Corruption Prevention in Forestry Sector (CPFS)


The project aims to strengthen the effectiveness of corruption prevention in the forestry sector.


Indonesia has some of the most extensive tropical forests in the world. Nevertheless, the systemic corruption that exists in Indonesia is considered to be the most important factor obstructing development. It is largely the poorer segments of the population who suffer these conditions. According to estimates produced by KPK, the converted costs of corruption within the forestry and mining sectors alone amount to approximately EUR 2 billion per year.

Compared to other provinces, Papua and West Papua have the largest forest areas in Indonesia. Both Provinces governments have committed that at least 70% of the forest areas of both provinces should be maintained. However, due to a policy that focuses primarily on economic growth, the pressure on the remaining forest areas is high.

On the other hand, as part of its reform agenda, the Indonesian Government has introduced measures that should lead to improved management of natural resources. The National Climate Change Plan (NDC) sets out specific climate targets for the forest. In January 2020, Indonesia released its first-ever sustainable development plan, the National Medium Term Development Plan (Rencana Pembangunan Jangka Menengah / RPJMN 2020-2024), which includes greenhouse gas emissions reduction as a key macro-economic indicator alongside GDP growth, poverty reduction and employment.


The population of the two pilot provinces Papua and West Papua.


  1. Provide recommendations for improving the quality of policies and integrity standards in the forestry sector through:
    • Study of relevant land policies to be implemented by indigenous Papuans which will encourage the Acceleration of Customary Territory Decree in West Papua, especially in South Sorong and Tambrauw Regencies.
    • Facilitate the introduction and application of integrity business standards.
  2. Strengthen the institutional capacity of the Corruption Eradication Commission and local government agencies, as well as elected administrative agencies, to prevent corruption in the forestry sector, through:
    • Development of training modules for preventing corruption in the forestry sector
    • KPK Certified Anti-Corruption Extension Program (PAKSI) in Papua and West Papua
    • Probity Training, Certification and Audit for Regional Goods and Services Procurement Work Units
    • Government Internal Oversight Apparatus (APIP) capacity building in terms of handling public complaints (on-going)
    • Outreach and anticorruption campaign in “Papua Style” – Communication Strategy Workshop; Anticorruption Film Festival (ACFFEST) Movie Day event.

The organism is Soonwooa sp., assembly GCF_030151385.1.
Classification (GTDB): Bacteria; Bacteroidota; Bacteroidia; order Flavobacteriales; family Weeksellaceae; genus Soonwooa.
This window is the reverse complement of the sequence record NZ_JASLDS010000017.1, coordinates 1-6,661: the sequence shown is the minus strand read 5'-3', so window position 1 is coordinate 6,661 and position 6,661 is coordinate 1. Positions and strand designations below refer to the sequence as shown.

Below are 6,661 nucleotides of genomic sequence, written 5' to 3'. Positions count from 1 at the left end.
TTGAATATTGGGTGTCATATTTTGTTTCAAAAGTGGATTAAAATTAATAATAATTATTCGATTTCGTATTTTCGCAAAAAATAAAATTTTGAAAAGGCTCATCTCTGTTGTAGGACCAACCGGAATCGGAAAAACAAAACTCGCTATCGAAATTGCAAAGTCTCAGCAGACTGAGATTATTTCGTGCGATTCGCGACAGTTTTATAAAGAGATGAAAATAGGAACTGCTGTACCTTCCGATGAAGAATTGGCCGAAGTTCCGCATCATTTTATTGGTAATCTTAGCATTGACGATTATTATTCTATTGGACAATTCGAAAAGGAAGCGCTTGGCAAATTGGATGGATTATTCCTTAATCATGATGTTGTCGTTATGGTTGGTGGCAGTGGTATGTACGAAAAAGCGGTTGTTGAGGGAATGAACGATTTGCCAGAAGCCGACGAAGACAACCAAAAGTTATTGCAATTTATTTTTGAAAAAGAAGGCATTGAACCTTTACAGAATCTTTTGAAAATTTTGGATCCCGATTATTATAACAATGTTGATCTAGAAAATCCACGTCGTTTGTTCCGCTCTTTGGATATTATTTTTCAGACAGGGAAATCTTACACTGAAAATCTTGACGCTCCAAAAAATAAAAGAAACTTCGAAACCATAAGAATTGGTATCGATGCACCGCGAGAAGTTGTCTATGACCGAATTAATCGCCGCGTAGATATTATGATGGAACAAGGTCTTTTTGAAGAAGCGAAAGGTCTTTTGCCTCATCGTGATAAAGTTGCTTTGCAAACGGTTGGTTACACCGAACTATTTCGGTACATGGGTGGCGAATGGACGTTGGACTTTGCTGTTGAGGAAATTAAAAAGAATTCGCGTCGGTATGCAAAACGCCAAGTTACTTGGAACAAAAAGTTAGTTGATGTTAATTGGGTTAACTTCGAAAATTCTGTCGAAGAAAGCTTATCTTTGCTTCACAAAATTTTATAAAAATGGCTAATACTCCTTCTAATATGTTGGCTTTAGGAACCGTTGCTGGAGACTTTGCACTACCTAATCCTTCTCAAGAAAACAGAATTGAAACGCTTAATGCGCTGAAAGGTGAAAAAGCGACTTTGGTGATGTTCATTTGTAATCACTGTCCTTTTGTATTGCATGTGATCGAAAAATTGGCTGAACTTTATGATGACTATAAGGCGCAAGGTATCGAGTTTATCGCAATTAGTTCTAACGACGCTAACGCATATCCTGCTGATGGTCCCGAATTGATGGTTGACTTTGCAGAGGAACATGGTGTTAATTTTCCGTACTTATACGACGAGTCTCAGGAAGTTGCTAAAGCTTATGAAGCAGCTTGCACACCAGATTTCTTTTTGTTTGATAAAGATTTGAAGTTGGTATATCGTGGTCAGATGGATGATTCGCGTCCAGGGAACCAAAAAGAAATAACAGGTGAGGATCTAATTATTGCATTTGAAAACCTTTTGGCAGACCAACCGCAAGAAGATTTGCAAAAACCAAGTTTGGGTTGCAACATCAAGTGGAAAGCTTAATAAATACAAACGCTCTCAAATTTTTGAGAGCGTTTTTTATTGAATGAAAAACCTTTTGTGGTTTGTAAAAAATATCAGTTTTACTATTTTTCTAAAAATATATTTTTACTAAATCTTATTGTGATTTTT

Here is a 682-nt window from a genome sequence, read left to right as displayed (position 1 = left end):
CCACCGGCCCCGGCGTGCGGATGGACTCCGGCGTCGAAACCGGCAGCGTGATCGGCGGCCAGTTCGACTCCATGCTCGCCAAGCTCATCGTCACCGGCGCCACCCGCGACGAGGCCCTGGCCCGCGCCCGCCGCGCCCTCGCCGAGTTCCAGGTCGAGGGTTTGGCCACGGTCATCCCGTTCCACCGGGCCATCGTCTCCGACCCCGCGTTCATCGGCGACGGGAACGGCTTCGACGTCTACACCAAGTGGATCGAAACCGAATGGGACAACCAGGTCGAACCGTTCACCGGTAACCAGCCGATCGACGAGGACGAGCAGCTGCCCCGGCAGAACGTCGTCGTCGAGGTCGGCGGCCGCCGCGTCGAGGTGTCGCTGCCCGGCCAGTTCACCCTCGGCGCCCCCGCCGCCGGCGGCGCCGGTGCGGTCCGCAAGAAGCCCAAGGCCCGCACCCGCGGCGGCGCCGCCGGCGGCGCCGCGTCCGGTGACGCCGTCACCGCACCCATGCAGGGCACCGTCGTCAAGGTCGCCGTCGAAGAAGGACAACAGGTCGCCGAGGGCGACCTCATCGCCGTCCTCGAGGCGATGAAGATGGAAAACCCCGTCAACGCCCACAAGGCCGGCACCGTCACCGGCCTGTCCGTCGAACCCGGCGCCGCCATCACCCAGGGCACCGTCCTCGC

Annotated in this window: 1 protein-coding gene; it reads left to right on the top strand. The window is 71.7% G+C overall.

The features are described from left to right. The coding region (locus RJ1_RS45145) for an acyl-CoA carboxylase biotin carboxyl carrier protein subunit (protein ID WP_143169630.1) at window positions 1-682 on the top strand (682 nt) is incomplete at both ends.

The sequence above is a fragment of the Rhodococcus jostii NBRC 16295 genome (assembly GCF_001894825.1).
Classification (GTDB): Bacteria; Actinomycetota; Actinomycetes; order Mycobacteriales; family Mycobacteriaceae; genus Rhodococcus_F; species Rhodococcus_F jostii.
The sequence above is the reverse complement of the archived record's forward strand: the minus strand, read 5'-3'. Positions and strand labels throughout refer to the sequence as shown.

• Development of handling public complaints at the regional level, in the form of Workshops and Socialization of the Whistle Blower System (WBS) for Corruption Crimes.
  3. Increasing the participation of indigenous peoples, local communities, NGOs and companies in preventing corruption in the forestry sector through:
    • Anticorruption training for indigenous peoples and local CSOs in Jayapura district and South Sorong district
    • Training on case study with The Indigenous Peoples’ Alliance of the Archipelago (AMAN) and The Indonesian Forum for Environment (WALHI) in Makassar
    • Development of a Multi-Stakeholder Forum (MSP – Multi-Stakeholder Platform) related to good governance focusing on land and forestry, with inclusion of the gender equality aspect
    • Development of conflict resolution mechanisms


Increasing Indigenous People’s Knowledge and Participation in Preventing Crime of Corruption

Indonesia has thousands of indigenous peoples living in various regions, often facing violations of their rights and poor public services. The struggle for recognition and protection of these rights is hindered by a lack of information and reporting mechanisms. GIZ and the Corruption Eradication Commission (APCC-KPK) conducted anti-corruption training for indigenous peoples and civil society organizations in Tambrauw and South Sorong Regencies. The training recommended the implementation of the Regional Regulation on the Recognition and Protection of Indigenous Peoples’ Rights in Tambrauw District to protect their rights in the development process.

“This training has made us more courageous and confident to participate in overseeing and supervising various government policy programs, especially those related to the interests of indigenous peoples such as the Village Fund.” Rosario Baru, Indigenous women in Tambrauw Regency

Supporting Probity Audit as Mitigation of Corruption in Procurement of Goods and Services

Indonesia’s government has set up 10 strategic projects to conduct probity audits, aiming to improve internal and risk management in the goods and services sector. However, implementation has been slow, with only 135 out of 542 local governments completing the audit. The Indonesian-German Cooperation, together with Anticorruption Learning Centre (ACLC-KPK), Finance and Development Supervision Body (BPKP) and Inspectorates, has conducted the audit from September to October 2021. The program focuses on workshops, practices, recommendations, and providing guidelines for conducting probity audits. The national number has achieved significant results, with 230 out of 542 local governments having successfully completed probity audits for 10 projects.

“To support transparency and accountability in the management of the state budget, in the future I hope that more public space will be provided by state administrators. Let’s open ourselves up, support probity audits as a form of mitigating corruption.”




2022 - 2024

Commission Agency